That it was folly in me thou mayst say,

And prove it in thy feeling.” (5.4.65-68)

It is interesting how for Cymbeline it would have been “vicious/To have mistrusted her” (the Queen), whereas Posthumus is quick to test and judge Innogen; in the end, however, both men, in part through losing Innogen, are able to recognise how they have wronged her.
Alongside the loss of wives, the absence of mothers, and their replacement figures is influential in these plays. Marina, Innogen and Miranda are all motherless, but Marina and Innogen have step-mothers, both of whom fulfil the role of the stereotypical evil step-mother. The Queen in Cymbeline speculates over killing Innogen and Dionyza actually attempts to have Marina killed. Interestingly, both Innogen and Marina a quite strong-willed. Innogen answers back to her father in Act 1, Scene1 and defends her choice of husband (she gets married without her father’s consent in the first place), and Marina refuses give up her morals when she is sold to the brothel, and has such conviction that she leads the customers to repent their past actions and start afresh. In contrast Miranda is quite obedient to her father – although in a sense this is true for all the characters in The Tempest as Prospero controls the plot with magic. Perhaps it is because Marina and Innogen have to endure opposition from a woman who should really be a nurturing figure that they are strong characters, whereas Miranda does not encounter the same kind of malice. In these plays it does suggest an imbalance, and that on some level, the virtuous female characters, in Pericles
and Cymbeline, have to thwart their malicious counterparts.

The idea of loss of control is particularly powerful in The Tempest because Prospero is in control of all the other characters to some extent. His life was overturned by this brother Antonio and in order to redress the balance he uses magic to bring the characters that wronged him to the island he is stranded on. Ultimately he relinquishes his power over the others, but only in order to take up his place as the rightful Duke of Milan. When telling Miranda about how they ended up on the island he tells her of Gonzalo’s kindness,

“Knowing of my love of books, he furnished me

From mine own library with volumes that



I prize above my dukedom.”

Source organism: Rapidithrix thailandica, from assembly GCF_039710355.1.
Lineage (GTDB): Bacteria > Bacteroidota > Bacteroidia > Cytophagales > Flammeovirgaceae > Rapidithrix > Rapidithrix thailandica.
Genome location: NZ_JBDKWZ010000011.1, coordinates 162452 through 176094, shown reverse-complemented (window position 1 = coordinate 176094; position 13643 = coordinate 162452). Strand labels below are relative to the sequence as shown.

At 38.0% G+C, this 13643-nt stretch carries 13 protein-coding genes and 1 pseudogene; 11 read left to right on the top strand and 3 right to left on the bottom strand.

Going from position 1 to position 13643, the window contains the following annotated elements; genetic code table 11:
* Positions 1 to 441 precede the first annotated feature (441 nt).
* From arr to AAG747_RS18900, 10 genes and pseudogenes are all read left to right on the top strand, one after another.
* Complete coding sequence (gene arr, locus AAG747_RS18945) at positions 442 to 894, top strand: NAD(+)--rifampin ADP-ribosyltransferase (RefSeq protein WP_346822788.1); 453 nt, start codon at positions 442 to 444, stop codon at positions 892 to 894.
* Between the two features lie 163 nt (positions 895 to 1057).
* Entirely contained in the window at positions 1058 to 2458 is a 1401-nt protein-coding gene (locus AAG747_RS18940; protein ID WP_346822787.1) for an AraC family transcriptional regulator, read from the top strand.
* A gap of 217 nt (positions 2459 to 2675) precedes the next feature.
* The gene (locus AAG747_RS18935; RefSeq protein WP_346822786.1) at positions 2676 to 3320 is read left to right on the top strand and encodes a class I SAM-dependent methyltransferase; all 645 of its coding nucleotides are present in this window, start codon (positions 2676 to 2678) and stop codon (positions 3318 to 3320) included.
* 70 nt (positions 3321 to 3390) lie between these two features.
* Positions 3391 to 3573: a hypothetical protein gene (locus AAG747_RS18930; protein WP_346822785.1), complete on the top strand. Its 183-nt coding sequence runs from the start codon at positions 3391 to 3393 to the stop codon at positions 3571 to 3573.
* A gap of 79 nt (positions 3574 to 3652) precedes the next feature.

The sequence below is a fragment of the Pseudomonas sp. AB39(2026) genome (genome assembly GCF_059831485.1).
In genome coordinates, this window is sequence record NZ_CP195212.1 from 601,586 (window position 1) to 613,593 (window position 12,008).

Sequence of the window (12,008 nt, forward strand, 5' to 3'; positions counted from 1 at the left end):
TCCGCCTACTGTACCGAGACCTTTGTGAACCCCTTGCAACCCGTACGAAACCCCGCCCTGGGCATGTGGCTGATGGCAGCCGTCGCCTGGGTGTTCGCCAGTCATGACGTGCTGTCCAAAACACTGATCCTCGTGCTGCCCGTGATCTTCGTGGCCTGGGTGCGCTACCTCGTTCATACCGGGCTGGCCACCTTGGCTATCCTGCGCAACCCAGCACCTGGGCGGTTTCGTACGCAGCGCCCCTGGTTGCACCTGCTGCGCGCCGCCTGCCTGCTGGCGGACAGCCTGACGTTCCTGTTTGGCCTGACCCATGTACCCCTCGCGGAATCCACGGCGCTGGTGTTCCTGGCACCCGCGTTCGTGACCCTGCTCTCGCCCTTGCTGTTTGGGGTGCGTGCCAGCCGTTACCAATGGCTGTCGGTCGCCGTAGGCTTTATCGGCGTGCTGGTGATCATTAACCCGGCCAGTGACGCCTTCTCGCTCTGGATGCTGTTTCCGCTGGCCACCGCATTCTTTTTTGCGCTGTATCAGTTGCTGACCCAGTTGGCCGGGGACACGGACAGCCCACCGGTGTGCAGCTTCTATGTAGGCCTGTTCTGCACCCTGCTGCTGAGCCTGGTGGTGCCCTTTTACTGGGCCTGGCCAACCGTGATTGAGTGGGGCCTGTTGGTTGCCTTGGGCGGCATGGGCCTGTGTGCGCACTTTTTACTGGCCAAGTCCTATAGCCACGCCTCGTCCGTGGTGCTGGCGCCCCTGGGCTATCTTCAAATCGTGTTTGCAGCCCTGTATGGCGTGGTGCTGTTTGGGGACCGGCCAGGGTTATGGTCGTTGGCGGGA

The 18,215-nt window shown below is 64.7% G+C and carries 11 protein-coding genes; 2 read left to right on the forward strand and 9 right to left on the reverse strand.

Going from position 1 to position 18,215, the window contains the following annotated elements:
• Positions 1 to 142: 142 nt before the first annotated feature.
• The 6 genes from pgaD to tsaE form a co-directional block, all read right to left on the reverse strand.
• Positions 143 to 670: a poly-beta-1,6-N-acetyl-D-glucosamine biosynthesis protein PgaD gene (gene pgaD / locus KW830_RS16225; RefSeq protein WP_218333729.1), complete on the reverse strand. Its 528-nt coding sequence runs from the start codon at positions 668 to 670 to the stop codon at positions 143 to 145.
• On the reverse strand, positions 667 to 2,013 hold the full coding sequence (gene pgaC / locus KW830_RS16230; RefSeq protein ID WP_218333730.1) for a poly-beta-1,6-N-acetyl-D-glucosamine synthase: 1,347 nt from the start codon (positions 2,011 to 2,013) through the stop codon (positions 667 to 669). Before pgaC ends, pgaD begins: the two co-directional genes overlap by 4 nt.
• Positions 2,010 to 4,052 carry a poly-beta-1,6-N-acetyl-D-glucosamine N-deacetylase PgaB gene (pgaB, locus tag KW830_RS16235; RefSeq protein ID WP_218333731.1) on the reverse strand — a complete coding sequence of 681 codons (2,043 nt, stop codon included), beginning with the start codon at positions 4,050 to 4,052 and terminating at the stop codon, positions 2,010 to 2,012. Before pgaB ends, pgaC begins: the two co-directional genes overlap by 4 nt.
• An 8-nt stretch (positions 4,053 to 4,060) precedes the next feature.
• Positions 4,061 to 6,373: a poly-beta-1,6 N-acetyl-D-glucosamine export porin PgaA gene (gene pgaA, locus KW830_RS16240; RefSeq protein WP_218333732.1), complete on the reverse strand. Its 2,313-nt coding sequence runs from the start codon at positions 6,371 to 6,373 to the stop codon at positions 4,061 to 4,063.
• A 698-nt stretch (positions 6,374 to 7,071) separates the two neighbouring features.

It does seem that when Prospero was Duke of Milan he allowed Antonio to have too much power, and his own admission here, that there are “volumes” that are more important to him that his “dukedom” suggests that he was in part responsible for his loss of control over Milan, that he was inattentive to affairs of state. As he has lost power, it is only by drawing his enemies and peers into a world were he is in control that he can assert himself and regain his dukedom. In Cymbeline the issue of power is quite different – the characters compete for power over two things: Britain and Innogen, and the fight for Britain is resolved at the same time as Innogen’s troubles. Cymbeline, his Queen, Cloten, Posthumus and Giacomo all try to gain some kind of control over her. Likewise this issues are only resolved when the characters that are evil or are meant to be villainous, Cloten and the Queen, are dead. The Queen relinquishes her power over Cymbeline, and Cloten can no longer pose a threat to Innogen. In Pericles many characters try to gain control over Marina, as the characters in Cymbeline try to control Innogen, but ultimately power seems to lie with fate. Pericles does get the wife and heir that he wants, but only once they have been separated for fourteen years. Dionyza’s plan to kill Marina is thwarted by pirates kidnapping Marina. Although Pericles does escape being killed by Thaliard, Antiochus’ servant, it is only by running away – he is defensive rather than active, and so does not seem to be in control. He even gives up his power, as Prince of Tyre to Heliacanus in order to escape being killed. The basic idea, the loss of power, pervades each play, but there are few similarities in the ways in which it is explored.